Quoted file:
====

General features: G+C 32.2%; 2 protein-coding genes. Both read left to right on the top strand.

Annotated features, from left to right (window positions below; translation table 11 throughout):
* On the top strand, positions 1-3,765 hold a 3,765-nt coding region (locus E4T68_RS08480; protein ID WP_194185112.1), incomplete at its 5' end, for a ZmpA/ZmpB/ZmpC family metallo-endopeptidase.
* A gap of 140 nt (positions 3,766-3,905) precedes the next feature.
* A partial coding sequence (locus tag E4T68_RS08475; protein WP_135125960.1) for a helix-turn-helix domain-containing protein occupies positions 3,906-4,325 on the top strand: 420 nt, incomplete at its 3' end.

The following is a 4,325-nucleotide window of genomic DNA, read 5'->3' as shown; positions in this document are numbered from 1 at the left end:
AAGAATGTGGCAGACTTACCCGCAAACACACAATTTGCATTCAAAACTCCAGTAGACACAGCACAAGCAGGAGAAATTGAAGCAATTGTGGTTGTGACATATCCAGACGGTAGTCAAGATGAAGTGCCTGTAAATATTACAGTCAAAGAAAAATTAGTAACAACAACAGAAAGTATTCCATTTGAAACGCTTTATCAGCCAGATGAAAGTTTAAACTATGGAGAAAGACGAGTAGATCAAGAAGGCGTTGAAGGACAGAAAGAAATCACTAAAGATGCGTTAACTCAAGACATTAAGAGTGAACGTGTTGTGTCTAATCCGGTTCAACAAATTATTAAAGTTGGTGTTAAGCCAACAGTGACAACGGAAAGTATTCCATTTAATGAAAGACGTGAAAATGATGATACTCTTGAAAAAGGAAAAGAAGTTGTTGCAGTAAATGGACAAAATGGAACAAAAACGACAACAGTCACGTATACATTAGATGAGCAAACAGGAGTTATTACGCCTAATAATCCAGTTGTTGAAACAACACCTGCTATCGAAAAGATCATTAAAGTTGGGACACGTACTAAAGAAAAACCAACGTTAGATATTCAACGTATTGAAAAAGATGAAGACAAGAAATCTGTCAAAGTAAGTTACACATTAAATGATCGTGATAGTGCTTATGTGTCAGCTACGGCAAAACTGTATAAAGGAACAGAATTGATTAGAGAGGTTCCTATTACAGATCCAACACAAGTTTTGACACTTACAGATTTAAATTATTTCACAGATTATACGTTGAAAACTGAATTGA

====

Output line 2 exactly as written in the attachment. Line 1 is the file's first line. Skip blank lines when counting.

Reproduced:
Annotated features, from left to right (window positions below; translation table 11 throughout):